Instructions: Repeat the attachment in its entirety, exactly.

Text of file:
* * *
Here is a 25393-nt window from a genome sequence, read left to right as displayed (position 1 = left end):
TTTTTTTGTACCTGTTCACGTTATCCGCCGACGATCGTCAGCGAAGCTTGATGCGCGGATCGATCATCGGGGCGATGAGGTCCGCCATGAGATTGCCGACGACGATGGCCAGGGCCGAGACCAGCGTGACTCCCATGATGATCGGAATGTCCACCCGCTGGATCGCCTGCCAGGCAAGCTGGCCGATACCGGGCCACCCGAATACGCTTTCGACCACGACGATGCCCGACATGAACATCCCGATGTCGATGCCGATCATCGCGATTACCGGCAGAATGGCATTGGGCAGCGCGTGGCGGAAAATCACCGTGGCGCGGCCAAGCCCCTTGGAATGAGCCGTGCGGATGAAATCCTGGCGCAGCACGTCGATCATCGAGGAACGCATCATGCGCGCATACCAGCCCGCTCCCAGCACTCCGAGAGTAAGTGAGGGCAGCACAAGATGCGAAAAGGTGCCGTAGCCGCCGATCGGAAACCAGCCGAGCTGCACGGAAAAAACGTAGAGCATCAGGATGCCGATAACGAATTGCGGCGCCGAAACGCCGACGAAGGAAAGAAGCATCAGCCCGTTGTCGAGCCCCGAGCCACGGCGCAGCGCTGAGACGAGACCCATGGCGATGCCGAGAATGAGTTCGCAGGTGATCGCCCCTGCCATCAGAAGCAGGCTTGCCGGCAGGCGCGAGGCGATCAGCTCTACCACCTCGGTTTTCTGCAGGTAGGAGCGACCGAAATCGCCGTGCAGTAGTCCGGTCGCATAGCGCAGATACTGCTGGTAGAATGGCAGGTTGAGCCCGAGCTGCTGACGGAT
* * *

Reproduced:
Here is a 25393-nt window from a genome sequence, read left to right as displayed (position 1 = left end):
TTTTTTTGTACCTGTTCACGTTATCCGCCGACGATCGTCAGCGAAGCTTGATGCGCGGATCGATCATCGGGGCGATGAGGTCCGCCATGAGATTGCCGACGACGATGGCCAGGGCCGAGACCAGCGTGACTCCCATGATGATCGGAATGTCCACCCGCTGGATCGCCTGCCAGGCAAGCTGGCCGATACCGGGCCACCCGAATACGCTTTCGACCACGACGATGCCCGACATGAACATCCCGATGTCGATGCCGATCATCGCGATTACCGGCAGAATGGCATTGGGCAGCGCGTGGCGGAAAATCACCGTGGCGCGGCCAAGCCCCTTGGAATGAGCCGTGCGGATGAAATCCTGGCGCAGCACGTCGATCATCGAGGAACGCATCATGCGCGCATACCAGCCCGCTCCCAGCACTCCGAGAGTAAGTGAGGGCAGCACAAGATGCGAAAAGGTGCCGTAGCCGCCGATCGGAAACCAGCCGAGCTGCACGGAAAAAACGTAGAGCATCAGGATGCCGATAACGAATTGCGGCGCCGAAACGCCGACGAAGGAAAGAAGCATCAGCCCGTTGTCGAGCCCCGAGCCACGGCGCAGCGCTGAGACGAGACCCATGGCGATGCCGAGAATGAGTTCGCAGGTGATCGCCCCTGCCATCAGAAGCAGGCTTGCCGGCAGGCGCGAGGCGATCAGCTCTACCACCTCGGTTTTCTGCAGGTAGGAGCGACCGAAATCGCCGTGCAGTAGTCCGGTCGCATAGCGCAGATACTGCTGGTAGAATGGCAGGTTGAGCCCGAGCTGCTGACGGAT